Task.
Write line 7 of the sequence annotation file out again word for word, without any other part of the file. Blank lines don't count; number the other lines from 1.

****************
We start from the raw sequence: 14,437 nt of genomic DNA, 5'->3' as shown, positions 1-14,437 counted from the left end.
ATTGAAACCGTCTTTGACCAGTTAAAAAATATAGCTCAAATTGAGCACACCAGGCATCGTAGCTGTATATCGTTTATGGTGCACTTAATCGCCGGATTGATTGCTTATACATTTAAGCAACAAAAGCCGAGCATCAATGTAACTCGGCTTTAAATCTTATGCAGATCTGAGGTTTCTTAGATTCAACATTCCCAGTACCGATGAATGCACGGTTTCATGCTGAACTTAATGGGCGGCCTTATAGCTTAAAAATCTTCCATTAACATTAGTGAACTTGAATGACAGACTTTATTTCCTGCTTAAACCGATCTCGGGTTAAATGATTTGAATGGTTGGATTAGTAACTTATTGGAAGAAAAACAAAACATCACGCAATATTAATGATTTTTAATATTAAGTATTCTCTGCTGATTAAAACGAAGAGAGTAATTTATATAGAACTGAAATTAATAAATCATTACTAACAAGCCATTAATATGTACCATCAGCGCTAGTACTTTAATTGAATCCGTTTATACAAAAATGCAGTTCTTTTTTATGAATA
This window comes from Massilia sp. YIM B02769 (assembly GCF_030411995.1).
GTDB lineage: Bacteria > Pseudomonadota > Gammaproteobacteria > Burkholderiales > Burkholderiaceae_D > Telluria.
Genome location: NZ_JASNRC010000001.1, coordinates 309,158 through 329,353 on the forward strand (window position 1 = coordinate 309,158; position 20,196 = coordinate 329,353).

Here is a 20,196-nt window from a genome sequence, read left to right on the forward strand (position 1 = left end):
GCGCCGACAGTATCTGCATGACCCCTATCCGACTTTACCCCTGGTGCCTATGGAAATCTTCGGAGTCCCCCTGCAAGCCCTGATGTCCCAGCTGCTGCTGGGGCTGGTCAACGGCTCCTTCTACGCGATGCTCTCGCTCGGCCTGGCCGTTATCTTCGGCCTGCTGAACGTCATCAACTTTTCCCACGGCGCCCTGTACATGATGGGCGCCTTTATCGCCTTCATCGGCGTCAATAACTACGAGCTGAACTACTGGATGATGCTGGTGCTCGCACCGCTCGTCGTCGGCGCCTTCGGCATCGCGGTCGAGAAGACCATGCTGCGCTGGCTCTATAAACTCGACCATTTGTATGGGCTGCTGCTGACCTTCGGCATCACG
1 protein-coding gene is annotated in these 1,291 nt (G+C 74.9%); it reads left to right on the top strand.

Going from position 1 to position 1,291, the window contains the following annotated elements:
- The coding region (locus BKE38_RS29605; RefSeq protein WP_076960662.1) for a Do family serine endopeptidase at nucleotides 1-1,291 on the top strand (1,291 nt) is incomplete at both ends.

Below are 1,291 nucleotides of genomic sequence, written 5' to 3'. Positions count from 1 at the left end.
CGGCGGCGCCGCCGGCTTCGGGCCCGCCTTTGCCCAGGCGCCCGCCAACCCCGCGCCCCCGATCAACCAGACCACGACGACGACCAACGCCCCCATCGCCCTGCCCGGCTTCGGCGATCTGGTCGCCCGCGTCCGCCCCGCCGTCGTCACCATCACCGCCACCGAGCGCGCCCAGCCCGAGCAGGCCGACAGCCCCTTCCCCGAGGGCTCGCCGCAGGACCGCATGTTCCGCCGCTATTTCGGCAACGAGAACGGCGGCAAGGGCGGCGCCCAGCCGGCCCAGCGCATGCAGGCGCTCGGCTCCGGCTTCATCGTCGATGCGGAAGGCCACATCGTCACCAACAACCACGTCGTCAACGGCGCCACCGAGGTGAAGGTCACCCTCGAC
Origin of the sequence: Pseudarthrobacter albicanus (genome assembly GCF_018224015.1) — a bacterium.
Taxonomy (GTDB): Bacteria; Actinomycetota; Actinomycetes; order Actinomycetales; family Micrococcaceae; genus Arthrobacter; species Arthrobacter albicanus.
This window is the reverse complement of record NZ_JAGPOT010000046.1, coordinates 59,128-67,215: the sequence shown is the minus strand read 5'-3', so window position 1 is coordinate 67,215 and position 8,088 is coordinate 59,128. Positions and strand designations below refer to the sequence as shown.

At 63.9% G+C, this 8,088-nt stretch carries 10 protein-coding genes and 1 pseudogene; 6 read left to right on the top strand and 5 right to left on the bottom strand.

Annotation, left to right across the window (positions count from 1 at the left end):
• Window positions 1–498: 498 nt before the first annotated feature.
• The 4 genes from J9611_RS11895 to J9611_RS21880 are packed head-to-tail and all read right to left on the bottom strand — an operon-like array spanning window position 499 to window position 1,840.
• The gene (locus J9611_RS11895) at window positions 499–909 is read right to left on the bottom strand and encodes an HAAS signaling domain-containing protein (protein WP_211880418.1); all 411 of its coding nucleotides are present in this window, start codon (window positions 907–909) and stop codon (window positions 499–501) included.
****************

GCGCCGACAGTATCTGCATGACCCCTATCCGACTTTACCCCTGGTGCCTATGGAAATCTTCGGAGTCCCCCTGCAAGCCCTGATGTCCCAGCTGCTGCTGGGGCTGGTCAACGGCTCCTTCTACGCGATGCTCTCGCTCGGCCTGGCCGTTATCTTCGGCCTGCTGAACGTCATCAACTTTTCCCACGGCGCCCTGTACATGATGGGCGCCTTTATCGCCTTCATCGGCGTCAATAACTACGAGCTGAACTACTGGATGATGCTGGTGCTCGCACCGCTCGTCGTCGGCGCCTTCGGCATCGCGGTCGAGAAGACCATGCTGCGCTGGCTCTATAAACTCGACCATTTGTATGGGCTGCTGCTGACCTTCGGCATCACG